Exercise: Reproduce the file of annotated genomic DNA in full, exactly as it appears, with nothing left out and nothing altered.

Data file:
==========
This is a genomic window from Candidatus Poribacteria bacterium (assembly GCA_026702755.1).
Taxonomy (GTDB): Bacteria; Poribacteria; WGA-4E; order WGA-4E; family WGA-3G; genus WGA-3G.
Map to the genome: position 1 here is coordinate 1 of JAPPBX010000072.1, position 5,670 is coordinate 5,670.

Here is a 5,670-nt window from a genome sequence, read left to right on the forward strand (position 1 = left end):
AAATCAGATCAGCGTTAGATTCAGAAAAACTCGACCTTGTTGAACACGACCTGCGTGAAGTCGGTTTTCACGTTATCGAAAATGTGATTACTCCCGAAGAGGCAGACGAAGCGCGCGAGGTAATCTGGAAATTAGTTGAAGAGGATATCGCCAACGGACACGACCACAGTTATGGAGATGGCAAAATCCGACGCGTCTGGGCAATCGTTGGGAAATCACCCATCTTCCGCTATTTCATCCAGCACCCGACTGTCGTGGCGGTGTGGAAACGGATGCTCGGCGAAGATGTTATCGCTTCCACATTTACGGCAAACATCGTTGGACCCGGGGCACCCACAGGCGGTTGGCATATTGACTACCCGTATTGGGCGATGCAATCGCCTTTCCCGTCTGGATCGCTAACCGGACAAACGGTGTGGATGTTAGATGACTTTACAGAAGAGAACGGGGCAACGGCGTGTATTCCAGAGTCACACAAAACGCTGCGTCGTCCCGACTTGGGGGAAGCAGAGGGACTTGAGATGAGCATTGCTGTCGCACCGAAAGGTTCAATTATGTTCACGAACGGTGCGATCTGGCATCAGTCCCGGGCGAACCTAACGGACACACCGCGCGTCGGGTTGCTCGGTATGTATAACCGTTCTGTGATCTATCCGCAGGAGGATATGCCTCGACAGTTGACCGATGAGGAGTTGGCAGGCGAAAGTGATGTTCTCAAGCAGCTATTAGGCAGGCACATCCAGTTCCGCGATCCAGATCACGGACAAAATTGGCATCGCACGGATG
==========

This is a genomic window from Candidatus Poribacteria bacterium (assembly GCA_026702755.1).
Taxonomy (GTDB): Bacteria; Poribacteria; WGA-4E; order WGA-4E; family WGA-3G; genus WGA-3G.
Map to the genome: position 1 here is coordinate 1 of JAPPBX010000072.1, position 5,670 is coordinate 5,670.

Here is a 5,670-nt window from a genome sequence, read left to right on the forward strand (position 1 = left end):
AAATCAGATCAGCGTTAGATTCAGAAAAACTCGACCTTGTTGAACACGACCTGCGTGAAGTCGGTTTTCACGTTATCGAAAATGTGATTACTCCCGAAGAGGCAGACGAAGCGCGCGAGGTAATCTGGAAATTAGTTGAAGAGGATATCGCCAACGGACACGACCACAGTTATGGAGATGGCAAAATCCGACGCGTCTGGGCAATCGTTGGGAAATCACCCATCTTCCGCTATTTCATCCAGCACCCGACTGTCGTGGCGGTGTGGAAACGGATGCTCGGCGAAGATGTTATCGCTTCCACATTTACGGCAAACATCGTTGGACCCGGGGCACCCACAGGCGGTTGGCATATTGACTACCCGTATTGGGCGATGCAATCGCCTTTCCCGTCTGGATCGCTAACCGGACAAACGGTGTGGATGTTAGATGACTTTACAGAAGAGAACGGGGCAACGGCGTGTATTCCAGAGTCACACAAAACGCTGCGTCGTCCCGACTTGGGGGAAGCAGAGGGACTTGAGATGAGCATTGCTGTCGCACCGAAAGGTTCAATTATGTTCACGAACGGTGCGATCTGGCATCAGTCCCGGGCGAACCTAACGGACACACCGCGCGTCGGGTTGCTCGGTATGTATAACCGTTCTGTGATCTATCCGCAGGAGGATATGCCTCGACAGTTGACCGATGAGGAGTTGGCAGGCGAAAGTGATGTTCTCAAGCAGCTATTAGGCAGGCACATCCAGTTCCGCGATCCAGATCACGGACAAAATTGGCATCGCACGGATG